Students turn to crowdfunding to cover rising cost of college

Cassidy Alexander

 

Video shot by Cassidy Alexander and Jack Drain
Edited by Jack Drain
With the cost of education and the amount of student debt rising each year, students are finding new ways to pay for college. In the digital age, crowdfunding is becoming a choice for students with no other options.

Using sites like GoFundMe, students can create a profile and an account to ask family, friends and anyone with an internet connection to donate money to their cause — in this case, their education.

Though GoFundMe declined to respond to Spinnaker’s request for an interview or information, according to their About Us page, raising money for educational purposes is the second most popular way people use the site.

According to a recent article by NBC News, so far in 2015, 130,000 educational campaigns have been created on the site, raising more than $20 million.

Patty Klocko, 35, was a UNF student who graduated cum laude in December 2014 with a dual bachelor’s degree in criminal justice and psychology. When she found out that she had to take a summer class with no financial aid, she set up a GoFundMe account to help cover the costs.

“I don’t ever have extra money,” Klocko said in an interview over the phone from her home in Gainesville. “I’m a student, I’m a parent, so there’s no such thing as extra money lying around.”

In total, Klocko was able to raise $420 of the $450 she needed for her class.

“It worked better than I thought it would,” Klocko said, with people either donating to her through GoFundMe or directly through her PayPal account after seeing her posts on social media. She paid for most of her time at UNF with grants, student loans and the occasional scholarship. Now, Klocko is pursuing a master’s degree in mental health counseling from Stetson University.

“By the time I graduate with the master’s degree, I will be starting my career almost 80 grand in debt,” she estimated.

Patty Klocko is a recent UNF graduate who used GoFundMe to help raise money for a summer class. Klocko is one a many students across the country who are turning to crowdfunding to help pay for their education.  Photo courtesy Patty Klocko
Patty Klocko is a recent UNF graduate who used GoFundMe to help raise money for a summer class. Klocko is one a many students across the country who are turning to crowdfunding to help pay for their education.
Photo courtesy Patty Klocko

In 2013, 69 percent of students who graduated from public and nonprofit colleges in 2013 were in debt, according to The Institute for College Access and Success. Borrowers owed an average of $28,400 each.

Locally, 2013 UNF graduates owed an average of $17,617, with 49 percent of the class graduating in debt.

Director of Student Financial Aid Anissa Agne said UNF graduate’s lower debt can be attributed to “a concerted effort university-wide,” to “target more grant money, when available, to the students who would tend to borrow more.” Agne said that those are the students whose income puts them just outside of the Pell Grant eligibility.

The cost of attendance at UNF for an in-state undergraduate student in 2015-2016 is over $21,000 if they are living on or off campus and not with a relative, according to One Stop Student Services. This amount includes estimations for tuition and fees, books and supplies, room and board, transportation and miscellaneous costs.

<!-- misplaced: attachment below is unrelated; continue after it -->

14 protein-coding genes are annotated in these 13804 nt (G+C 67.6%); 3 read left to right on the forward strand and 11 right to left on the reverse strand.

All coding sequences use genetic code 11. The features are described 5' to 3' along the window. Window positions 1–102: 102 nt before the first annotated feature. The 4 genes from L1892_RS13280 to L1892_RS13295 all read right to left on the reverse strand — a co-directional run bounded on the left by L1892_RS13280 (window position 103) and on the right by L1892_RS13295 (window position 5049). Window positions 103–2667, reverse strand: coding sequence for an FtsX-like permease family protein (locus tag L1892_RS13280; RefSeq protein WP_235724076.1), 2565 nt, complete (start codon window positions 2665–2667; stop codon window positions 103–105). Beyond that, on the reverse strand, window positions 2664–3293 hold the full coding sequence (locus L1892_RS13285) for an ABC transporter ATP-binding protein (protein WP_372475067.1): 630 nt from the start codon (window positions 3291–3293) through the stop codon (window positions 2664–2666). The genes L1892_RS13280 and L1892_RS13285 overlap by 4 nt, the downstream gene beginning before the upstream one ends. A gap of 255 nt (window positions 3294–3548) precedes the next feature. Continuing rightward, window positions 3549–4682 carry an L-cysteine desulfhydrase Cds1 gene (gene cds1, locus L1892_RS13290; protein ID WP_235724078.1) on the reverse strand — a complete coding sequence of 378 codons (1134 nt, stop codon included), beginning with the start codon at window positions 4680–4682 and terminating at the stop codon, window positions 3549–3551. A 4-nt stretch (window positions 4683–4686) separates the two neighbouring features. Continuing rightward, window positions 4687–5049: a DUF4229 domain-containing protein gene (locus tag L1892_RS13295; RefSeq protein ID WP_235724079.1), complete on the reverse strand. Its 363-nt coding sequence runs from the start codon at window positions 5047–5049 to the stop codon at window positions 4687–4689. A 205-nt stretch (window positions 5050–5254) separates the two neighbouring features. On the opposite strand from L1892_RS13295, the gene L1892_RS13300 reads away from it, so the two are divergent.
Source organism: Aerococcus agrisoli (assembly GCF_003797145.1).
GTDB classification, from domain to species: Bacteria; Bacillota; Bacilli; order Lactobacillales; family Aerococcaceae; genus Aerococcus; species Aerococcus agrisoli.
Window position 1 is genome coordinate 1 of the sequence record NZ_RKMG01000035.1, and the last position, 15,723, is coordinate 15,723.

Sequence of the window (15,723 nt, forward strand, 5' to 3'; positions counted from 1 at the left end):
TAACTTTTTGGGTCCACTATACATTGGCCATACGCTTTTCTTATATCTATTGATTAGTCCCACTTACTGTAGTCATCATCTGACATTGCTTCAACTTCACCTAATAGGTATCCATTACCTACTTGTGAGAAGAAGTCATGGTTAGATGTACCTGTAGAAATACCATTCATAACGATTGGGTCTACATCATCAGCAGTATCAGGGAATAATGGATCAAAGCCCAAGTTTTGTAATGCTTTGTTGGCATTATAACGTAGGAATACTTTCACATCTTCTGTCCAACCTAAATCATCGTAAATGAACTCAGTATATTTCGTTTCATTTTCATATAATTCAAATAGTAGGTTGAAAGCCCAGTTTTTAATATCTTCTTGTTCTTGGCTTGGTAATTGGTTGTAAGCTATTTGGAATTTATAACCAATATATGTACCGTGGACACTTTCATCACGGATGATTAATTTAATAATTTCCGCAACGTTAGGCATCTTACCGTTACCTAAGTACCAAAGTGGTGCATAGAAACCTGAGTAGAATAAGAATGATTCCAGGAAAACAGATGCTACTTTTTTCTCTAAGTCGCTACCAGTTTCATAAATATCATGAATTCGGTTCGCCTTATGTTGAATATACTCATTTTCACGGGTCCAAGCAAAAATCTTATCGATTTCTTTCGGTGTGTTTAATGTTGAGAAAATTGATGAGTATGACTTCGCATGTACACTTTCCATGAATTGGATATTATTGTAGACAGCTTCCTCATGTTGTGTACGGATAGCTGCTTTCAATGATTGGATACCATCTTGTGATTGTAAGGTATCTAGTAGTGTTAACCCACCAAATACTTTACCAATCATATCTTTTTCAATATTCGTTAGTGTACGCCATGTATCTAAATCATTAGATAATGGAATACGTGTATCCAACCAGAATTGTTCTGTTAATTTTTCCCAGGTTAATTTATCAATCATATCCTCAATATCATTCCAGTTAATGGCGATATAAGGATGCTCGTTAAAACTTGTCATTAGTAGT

Agne has noticed the trend in crowdfunding to cover these and other costs, which she thinks is innovative, but wants to caution students.

“It’s hard to rely on those sources as an ongoing income,” she said. While Agne sees the benefit of crowdfunding for particular study abroad trips or other one-time expenses, she wouldn’t recommend relying on them to pay for your four years of college.

“I definitely encourage students to find scholarships and grants and other sources that are renewable each year,” Agne said. (Don’t know where to start? Check out One Stop’s financial aid page.)

Additionally, Agne recommends that students who choose to use those sources limit the type of information that they make available on those sites.

“I would recommend it, sure,” Klocko said. “But be prepared first of all to put some effort into it, and look forward to getting some nasty comments and replies.” Klocko mentioned that she opened herself up to criticism from people who told her that she needed to work for the money.

When you search “UNF” in GoFundMe’s education category, several past and current students’ accounts come up for individual students and clubs, as well as for study abroad trips and general education costs, with amounts raised ranging between $170 and $2,420.

For students considering starting their own account, it’s important to note a few things: While each account sets a fundraising goal, if you do not reach that goal, you still keep all of the money you raised, and there are no time limits on the fundraiser. GoFundMe charges a five percent fee for each donation, as well as a three percent processing fee.

For students who find themselves in trouble financially, Agne recommends speaking to a financial aid counsellor at One Stop.

“Definitely come talk to our staff,” Agne said. “We are here to help. If you find yourself in a situation that something’s changed, come see us. We can’t help you if you don’t speak up.”

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